By strengthening teaching, research and Extension missions, the new facility will help to attract and retain scientific leaders and students while equipping collaborative teams with state-of-the-art teaching laboratory and field facilities.
In addition, the facility will include an expanded space and presence for student organizations, including the Student Success Center and a re-imagined Dairy Bar, which was a staple on the Stillwater campus from 1928 to 2006.
“Having a facility like this can excite people, and our faculty, staff and students deserve a spot like this,” Raper said. “The new facility will help recruit more faculty and students.”
During the design process, the OSU Agriculture team worked with architects to come up with a base plan as well as alternate add-ons, or a wish list for the building should funding become available.
“When you’re building a facility like this, you always want more than you can afford; it’s just the nature of doing it,” Raper said. “So, you must figure out what is critical to the mission of the building. What we’re trying to achieve with the building is a tighter integration of all our purposes with teaching, research and Extension, as well as an elevated student experience that exceeds all other buildings on campus.”
Heidi Williams, associate vice president for the OSU Foundation, said the funds raised through the capital campaign will be used solely for the base project. Any add-ons needed would have to come from private funding.
“Even after reaching the $50 million campaign goal, we will continue to raise support for the project as we have naming opportunities available and features of the building that we know will enhance our efforts,” Williams said. “These naming opportunities and additional features will only be possible through more donor support.”
The add-on items include bird-friendly glass for some of the building’s windows to minimize bird collisions, a rainwater catchment system for sustainable teaching and research purposes, colonnades for the front exterior of the building, an artistic monolith located in the lobby of the building and a media wall for programming visibility inside the building.
“Of all the add-ons, the one to me that is central to everything we are doing is the monolith,” Raper said. “I think it will be the place that when students graduate, they will want to go to have their picture taken. It’s going to enhance the experience of everyone entering the building.”
The monolith is composed of three orange oblique structures rising vertically through the main lobby. The three structures are meant to represent teaching, research and Extension and convey the need to explore as the everchanging world evolves.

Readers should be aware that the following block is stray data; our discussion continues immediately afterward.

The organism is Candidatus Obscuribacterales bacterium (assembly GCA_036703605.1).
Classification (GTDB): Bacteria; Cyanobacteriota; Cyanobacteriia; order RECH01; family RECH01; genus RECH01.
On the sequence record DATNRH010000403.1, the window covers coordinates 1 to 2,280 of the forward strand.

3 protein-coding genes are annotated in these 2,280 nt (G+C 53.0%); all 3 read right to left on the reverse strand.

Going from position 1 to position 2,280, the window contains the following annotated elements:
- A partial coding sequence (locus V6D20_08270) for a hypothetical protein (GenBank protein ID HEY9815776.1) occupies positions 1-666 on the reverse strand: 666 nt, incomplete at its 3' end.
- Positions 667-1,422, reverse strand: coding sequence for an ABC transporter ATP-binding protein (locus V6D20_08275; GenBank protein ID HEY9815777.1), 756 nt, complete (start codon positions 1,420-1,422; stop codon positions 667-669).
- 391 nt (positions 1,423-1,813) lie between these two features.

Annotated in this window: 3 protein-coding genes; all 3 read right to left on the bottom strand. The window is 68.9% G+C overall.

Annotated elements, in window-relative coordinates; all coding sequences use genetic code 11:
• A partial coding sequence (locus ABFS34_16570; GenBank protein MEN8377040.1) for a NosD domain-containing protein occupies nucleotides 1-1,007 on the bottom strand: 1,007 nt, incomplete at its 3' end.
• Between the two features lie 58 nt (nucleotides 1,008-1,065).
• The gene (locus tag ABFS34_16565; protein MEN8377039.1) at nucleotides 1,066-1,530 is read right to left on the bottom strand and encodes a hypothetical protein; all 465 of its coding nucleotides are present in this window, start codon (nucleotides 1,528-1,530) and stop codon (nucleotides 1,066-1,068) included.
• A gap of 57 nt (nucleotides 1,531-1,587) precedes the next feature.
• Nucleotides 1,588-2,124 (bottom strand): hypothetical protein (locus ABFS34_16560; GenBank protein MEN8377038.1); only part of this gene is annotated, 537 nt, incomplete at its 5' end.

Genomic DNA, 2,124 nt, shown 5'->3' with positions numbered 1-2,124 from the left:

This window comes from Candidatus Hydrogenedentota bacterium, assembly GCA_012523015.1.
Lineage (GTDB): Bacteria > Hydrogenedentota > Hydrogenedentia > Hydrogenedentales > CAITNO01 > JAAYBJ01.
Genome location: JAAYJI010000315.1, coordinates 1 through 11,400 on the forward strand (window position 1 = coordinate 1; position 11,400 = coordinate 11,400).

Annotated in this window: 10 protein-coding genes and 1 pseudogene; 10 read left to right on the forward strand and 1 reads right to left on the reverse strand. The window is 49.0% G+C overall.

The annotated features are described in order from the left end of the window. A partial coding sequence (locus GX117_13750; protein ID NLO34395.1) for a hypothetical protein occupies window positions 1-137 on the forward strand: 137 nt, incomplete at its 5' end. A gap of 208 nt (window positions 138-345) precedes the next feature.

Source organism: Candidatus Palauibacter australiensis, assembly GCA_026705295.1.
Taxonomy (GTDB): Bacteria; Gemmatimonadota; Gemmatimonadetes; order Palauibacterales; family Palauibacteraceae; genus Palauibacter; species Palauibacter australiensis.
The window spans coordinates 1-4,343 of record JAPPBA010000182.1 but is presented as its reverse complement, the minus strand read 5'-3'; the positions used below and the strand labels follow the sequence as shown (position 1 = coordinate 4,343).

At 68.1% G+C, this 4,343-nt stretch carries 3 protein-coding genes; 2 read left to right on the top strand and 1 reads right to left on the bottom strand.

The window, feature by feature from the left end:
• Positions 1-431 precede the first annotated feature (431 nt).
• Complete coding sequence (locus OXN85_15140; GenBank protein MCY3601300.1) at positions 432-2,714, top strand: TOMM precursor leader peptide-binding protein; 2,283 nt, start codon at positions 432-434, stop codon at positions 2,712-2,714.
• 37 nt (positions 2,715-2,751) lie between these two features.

All the add-ons appeal to different groups, Raper said.
“The media wall is something that could be core to the mission,” he said. “I see everyone in the building benefiting from it. The programming, as well as maintaining the content of the media wall, is going to be an important part of the building.”
The rainwater catchment system is an add-on alternative that enhances sustainability and efficiency.
“We are always looking for ways to incorporate peoples’ passions in the New Frontiers campaign,” Williams said. “The rainwater catchment is one of the many creative naming opportunities within this project.”
From concept to execution, many partners have contributed to the project.
The idea started with the OSU Foundation partnering with consultants Marts & Lundy on a feasibility study to identify how to proceed with seeking private funding for creating a new home for the OSU Agriculture family.
Then, donors stepped forward in early commitments that propelled efforts and inspired a lead gift from the Fergusons, launching the capital campaign.
“We wish to thank all the donors who joined alongside us in making this building a reality and giving a new home to the faculty, staff and students of the Ferguson College of Agriculture,” Kayleen Ferguson said. “Thank you for advancing our mission to help feed the world through the programs, people and facilities of OSU Agriculture.”
The design process has been a collaborative effort, soliciting feedback and recommendations from faculty and students.
Raper is taking the lead in working with Studio Architecture and PGAV architects, as well as construction partners Flintco and OSU Long Range Facilities Planning.
Working on the building project is a generational change to embrace, Raper said.
“Not everyone has the opportunity to work on a project like this and see people come together,” he said. “It’s going to be difficult for a bit when we move in and acclimate to change, but the end goal of seeing everyone work together, I think that’s going to be the exciting part.”
Photos by: Mandy Gross
Story by: Mandy Gross | STATE Magazine